Full disclosure – the following article was totally written by a someone who forms part of the millennial mindshare and is an active consumer in the fashion market:
The hottest buzzword these days isn’t globalization, wearables, or even selfies. It’s millennials. Defined as those born between the 1980’s-2000’s, the millennial generation is commonly seen as a different breed of animals. Nestled between the baby boomers (our parents) and the likes of North West (who frustrated her father Kanye West by racking up a huge bill of in-app purchases on her iPad), we are considered the most game changing generation yet. So, as we enter our prime purchasing years, the business world is frantically trying to understand us, dissect our collective consumer behavior and cater to our tastes.
Who we are, and what we like:
You can probably spot us a mile away. We’re the budding entrants to the workforce; the ones with iPhones attached to our palms; we walk around exuding confidence, perhaps with an aura of entitlement. Internet savvy and hyper-connected, we were born into the era of technology. We rarely pick up a landline, opting to iMessage or Snapchat instead. We no longer buy CDs, instead we buy albums off the iTunes store or stream it via music sharing services like Spotify. We have also made traditional print media nearly obsolete; with fashion magazines such as Lucky and Details folding, publications are being forced to go digital. We have reshaped the way we communicate and consume media, thus creating significant opportunity — and challenges — for the future.
Time Magazine also explores the characteristics of millennials in Joel Stein’s cutting article dubbing us the “Me Me Me Generation.” He lays out the cold hard data:
“The incidence of narcissistic personality disorder is nearly three times as high for people in their 20s as for the generation that’s now 65 or older, according to the National Institutes of Health; 58% more college students scored higher on a narcissism scale in 2009 than in 1982. Millennials got so many participation trophies growing up that a recent study showed that 40% believe they should be promoted every two years, regardless of performance. They are fame-obsessed: three times as many middle school girls want to grow up to be a personal assistant to a famous person as want to be a Senator.”
Stein definitely strikes a chord here. Heck, we’re using Fitbit to record our daily steps, Swarm to document our everyday whereabouts, and Instagram to update followers on our seemingly glamorous lives. Our preoccupation with ourselves is giving older generations more reason to worry. But if we take a step back, we must ponder, “Is it actually a bad thing to think that you are capable of anything?” Perhaps balancing the fine line between narcissism and healthy self-esteem will be the biggest challenge for our generation.
What this means for brands in the fashion market trying to win the millennial mindshare:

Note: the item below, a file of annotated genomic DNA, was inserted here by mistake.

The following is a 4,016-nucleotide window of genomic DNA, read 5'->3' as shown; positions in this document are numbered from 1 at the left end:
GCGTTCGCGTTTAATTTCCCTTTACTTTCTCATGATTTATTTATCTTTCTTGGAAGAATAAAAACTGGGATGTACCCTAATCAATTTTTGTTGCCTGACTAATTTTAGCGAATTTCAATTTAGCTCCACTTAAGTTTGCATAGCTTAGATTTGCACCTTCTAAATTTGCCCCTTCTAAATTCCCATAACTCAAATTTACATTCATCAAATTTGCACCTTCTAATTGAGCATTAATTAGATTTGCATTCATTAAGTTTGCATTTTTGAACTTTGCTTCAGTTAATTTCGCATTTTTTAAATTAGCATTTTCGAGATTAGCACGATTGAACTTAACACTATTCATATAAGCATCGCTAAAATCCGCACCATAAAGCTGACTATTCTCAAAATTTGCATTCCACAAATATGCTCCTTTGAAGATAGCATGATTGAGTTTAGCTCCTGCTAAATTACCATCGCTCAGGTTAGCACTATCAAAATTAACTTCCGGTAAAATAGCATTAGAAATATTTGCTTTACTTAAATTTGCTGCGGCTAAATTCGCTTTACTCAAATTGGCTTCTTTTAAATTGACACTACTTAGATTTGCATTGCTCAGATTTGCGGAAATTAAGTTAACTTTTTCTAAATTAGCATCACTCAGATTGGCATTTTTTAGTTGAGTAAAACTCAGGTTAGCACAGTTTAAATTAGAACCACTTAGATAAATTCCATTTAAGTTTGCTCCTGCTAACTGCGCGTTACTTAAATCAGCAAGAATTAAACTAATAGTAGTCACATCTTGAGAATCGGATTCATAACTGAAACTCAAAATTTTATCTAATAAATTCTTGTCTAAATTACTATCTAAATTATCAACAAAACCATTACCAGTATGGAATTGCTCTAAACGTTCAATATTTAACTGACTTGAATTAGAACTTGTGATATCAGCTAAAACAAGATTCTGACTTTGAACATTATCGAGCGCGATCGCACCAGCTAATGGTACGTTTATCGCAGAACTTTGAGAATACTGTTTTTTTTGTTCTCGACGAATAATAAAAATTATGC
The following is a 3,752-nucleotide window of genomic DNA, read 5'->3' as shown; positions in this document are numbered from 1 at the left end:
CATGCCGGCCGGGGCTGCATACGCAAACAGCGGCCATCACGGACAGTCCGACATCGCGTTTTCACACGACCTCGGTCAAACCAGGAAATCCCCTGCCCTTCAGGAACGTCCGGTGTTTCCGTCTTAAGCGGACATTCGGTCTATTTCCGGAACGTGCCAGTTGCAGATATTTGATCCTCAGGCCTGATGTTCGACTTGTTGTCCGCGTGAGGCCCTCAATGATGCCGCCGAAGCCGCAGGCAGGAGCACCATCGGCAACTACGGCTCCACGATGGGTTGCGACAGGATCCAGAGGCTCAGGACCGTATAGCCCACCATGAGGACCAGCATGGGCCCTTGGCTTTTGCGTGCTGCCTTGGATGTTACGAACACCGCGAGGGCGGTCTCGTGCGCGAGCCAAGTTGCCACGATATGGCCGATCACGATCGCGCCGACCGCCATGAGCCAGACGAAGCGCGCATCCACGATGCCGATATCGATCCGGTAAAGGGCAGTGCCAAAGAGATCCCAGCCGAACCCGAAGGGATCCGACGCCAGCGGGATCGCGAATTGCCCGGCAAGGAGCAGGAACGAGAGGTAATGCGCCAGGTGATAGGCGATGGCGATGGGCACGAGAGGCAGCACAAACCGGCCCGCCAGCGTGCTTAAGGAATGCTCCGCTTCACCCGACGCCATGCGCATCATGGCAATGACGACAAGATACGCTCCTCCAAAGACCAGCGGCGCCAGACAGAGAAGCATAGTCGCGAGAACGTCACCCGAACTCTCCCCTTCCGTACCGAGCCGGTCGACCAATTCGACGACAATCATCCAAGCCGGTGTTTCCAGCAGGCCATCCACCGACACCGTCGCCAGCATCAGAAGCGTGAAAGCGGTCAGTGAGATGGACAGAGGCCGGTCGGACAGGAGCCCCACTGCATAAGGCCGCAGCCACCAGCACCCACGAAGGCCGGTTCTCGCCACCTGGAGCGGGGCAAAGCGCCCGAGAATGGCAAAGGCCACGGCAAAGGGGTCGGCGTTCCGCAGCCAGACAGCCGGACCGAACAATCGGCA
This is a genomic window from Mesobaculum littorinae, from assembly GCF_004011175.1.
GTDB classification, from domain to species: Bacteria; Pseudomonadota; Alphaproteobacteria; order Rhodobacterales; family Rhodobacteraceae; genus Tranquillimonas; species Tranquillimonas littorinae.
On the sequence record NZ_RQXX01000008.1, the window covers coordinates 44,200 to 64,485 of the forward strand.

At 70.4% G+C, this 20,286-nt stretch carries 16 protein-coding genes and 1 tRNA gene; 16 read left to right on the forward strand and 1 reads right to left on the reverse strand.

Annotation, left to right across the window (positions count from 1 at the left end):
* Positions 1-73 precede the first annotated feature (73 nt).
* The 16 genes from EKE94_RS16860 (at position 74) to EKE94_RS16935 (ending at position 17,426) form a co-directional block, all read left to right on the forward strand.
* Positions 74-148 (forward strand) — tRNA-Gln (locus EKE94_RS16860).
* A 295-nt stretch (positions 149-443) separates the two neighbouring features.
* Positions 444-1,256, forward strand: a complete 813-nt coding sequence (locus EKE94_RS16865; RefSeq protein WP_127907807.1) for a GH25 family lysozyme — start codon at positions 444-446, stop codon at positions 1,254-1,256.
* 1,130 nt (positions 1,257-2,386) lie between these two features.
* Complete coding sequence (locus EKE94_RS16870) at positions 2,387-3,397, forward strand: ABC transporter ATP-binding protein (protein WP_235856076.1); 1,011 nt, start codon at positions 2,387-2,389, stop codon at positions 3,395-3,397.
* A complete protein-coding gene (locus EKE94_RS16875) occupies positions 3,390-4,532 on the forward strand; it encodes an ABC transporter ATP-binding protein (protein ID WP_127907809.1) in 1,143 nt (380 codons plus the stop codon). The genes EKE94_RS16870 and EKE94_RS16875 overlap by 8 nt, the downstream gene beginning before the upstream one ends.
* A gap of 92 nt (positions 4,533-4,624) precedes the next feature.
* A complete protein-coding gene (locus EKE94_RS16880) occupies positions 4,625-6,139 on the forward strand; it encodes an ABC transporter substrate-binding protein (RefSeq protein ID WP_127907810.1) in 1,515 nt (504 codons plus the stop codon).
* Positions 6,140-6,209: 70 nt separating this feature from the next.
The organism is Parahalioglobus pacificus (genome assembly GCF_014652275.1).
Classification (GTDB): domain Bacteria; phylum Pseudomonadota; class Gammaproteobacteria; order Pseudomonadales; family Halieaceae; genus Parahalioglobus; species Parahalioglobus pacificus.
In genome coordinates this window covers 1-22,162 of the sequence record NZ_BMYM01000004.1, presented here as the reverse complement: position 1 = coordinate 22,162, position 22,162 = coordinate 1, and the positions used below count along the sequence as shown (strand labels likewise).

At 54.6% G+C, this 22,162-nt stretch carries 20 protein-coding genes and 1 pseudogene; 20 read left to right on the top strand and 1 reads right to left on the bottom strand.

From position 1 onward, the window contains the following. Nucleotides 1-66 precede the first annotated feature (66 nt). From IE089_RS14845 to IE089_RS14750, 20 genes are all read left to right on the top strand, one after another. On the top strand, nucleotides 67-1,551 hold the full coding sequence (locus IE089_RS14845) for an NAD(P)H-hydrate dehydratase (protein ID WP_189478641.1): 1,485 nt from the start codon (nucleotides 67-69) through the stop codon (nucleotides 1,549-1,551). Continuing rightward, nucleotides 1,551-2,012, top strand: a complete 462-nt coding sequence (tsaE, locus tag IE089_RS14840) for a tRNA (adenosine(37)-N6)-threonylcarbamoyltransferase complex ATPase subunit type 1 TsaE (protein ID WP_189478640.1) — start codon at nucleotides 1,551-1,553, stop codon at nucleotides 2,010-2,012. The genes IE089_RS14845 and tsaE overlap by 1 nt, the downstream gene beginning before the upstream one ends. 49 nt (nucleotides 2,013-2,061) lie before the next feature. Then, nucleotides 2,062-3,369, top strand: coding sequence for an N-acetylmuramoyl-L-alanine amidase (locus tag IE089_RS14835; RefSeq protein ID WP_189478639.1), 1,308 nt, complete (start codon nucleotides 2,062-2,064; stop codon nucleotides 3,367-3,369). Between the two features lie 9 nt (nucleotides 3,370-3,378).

As of 2015, we became the largest generation in the workforce. So how is the corporate world reacting to our shifting values? According to Singularity Hub, we’re less focused on high pay than doing something meaningful. We want challenging work that gives us a sense of accomplishment. We want a life outside of work too. Corporations nowadays are trying to provide lifestyle changes. Some opt for flexible hours, increased paid time off and even mandating workers to take their vacation days. Companies are also learning to give us more autonomy in our work and align with our incentives. We want upside in the value we create, which have pushed many companies, especially in the tech space, to offer equity stake in employees’ salaries.
On the flip side, with millennials geared to become the largest generational cohort of consumers, businesses are all frantically trying to get a slice of the millennial mindshare. Fashion media brands, for example, are adjusting their mindset to target this growing demographic. In response to millennials’ digital addiction, online magazines are popping up all over the Internet, eating at the market share of traditional media sources. Refinery29, a popular and fast-growing fashion and lifestyle media company geared towards millennial women, focuses solely on the online space. Co-founder Philippe von Borries explains, “There is a new age of media upon us. The paradigm of the last ten years — built on traffic to websites — is changing to a distributed ecosystem.”
Luxury brands in the fashion market have also learned to adapt to be the main player in the millennial mindshare. For this upcoming 2015 holiday season, Burberry launched the “Burberry Booth”, an interactive video experience at their London flagship. Using video-stitching technology by Google, consumers can film their own ad campaign for Burberry alongside celebrities and share it online. Bvlgari followed with a similar campaign, enabling consumers to virtually travel to iconic spots in Rome via an immersive gift guide. The video ad for it features millennial fashion stars behind Eat Sleep Wear, Sea of Shoes and Wendy’s Lookbook.
The obsession over the millennial mindshare — not only for the fashion market, but for any brand that wants to stay relevant — doesn’t seem like it’s going away anytime soon. The best advice for businesses today is to adapt to our tastes and habits. After all, in a few more years, we’ll be the ones with the ultimate spending power.